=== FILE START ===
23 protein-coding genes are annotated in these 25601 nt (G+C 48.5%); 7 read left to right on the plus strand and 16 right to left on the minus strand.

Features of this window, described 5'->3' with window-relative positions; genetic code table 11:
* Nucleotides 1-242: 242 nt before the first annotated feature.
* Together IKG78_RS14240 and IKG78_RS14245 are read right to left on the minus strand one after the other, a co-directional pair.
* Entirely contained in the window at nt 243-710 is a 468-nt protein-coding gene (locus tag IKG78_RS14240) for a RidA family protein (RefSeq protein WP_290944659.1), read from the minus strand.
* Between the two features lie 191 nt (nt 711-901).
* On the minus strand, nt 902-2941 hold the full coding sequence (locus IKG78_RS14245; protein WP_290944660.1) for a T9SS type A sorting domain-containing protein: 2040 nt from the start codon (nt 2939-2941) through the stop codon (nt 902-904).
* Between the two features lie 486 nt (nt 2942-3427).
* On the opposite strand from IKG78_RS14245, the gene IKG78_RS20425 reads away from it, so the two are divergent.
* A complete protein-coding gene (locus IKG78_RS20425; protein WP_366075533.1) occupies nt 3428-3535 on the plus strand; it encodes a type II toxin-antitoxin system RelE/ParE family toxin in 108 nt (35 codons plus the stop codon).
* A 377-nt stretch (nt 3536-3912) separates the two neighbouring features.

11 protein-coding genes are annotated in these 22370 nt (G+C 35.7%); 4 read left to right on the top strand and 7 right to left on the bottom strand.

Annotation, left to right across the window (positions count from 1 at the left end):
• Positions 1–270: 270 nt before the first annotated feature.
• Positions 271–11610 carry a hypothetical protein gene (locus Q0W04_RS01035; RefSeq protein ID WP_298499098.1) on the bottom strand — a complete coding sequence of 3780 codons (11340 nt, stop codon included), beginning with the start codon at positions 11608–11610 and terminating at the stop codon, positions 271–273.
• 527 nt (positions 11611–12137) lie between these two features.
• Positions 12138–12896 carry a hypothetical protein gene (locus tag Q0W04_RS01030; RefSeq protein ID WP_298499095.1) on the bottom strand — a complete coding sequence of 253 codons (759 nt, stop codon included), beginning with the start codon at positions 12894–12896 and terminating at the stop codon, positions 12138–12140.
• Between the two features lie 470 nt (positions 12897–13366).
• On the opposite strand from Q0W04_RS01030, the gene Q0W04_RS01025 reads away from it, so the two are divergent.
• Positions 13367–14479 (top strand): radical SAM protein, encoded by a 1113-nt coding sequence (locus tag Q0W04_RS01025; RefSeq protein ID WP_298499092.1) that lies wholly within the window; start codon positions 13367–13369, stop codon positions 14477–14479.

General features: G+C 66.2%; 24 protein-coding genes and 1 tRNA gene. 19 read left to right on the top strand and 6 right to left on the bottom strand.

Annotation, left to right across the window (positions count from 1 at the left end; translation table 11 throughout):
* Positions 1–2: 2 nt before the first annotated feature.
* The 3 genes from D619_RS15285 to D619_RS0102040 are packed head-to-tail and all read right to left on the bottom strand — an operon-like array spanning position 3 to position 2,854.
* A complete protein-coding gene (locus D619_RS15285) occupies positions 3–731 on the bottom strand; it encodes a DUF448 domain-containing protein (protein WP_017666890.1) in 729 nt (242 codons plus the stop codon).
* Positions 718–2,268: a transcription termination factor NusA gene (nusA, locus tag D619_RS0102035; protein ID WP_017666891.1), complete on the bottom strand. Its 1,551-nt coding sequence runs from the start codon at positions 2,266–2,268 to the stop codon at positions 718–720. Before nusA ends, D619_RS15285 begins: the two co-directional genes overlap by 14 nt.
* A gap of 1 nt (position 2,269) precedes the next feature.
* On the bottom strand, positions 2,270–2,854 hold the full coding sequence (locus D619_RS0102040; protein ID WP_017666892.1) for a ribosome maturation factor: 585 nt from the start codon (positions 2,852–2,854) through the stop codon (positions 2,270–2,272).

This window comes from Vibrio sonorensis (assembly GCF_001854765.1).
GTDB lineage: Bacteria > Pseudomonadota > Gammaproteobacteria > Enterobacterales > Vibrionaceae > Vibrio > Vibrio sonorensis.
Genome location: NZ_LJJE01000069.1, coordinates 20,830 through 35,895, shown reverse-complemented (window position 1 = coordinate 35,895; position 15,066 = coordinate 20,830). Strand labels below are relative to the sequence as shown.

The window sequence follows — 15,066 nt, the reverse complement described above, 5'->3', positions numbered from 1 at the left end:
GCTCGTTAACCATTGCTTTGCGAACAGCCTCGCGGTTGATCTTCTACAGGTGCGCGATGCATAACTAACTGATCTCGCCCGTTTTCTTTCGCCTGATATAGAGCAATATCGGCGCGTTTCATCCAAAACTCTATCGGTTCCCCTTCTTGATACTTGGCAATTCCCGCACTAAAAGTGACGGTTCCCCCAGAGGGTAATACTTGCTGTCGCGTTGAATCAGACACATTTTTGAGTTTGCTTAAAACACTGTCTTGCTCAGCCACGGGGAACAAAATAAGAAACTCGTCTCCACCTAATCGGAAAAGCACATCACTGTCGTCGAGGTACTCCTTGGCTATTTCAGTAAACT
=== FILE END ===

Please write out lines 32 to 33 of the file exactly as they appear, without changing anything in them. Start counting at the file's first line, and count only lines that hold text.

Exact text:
The window sequence follows — 15,066 nt, the reverse complement described above, 5'->3', positions numbered from 1 at the left end:
GCTCGTTAACCATTGCTTTGCGAACAGCCTCGCGGTTGATCTTCTACAGGTGCGCGATGCATAACTAACTGATCTCGCCCGTTTTCTTTCGCCTGATATAGAGCAATATCGGCGCGTTTCATCCAAAACTCTATCGGTTCCCCTTCTTGATACTTGGCAATTCCCGCACTAAAAGTGACGGTTCCCCCAGAGGGTAATACTTGCTGTCGCGTTGAATCAGACACATTTTTGAGTTTGCTTAAAACACTGTCTTGCTCAGCCACGGGGAACAAAATAAGAAACTCGTCTCCACCTAATCGGAAAAGCACATCACTGTCGTCGAGGTACTCCTTGGCTATTTCAGTAAACT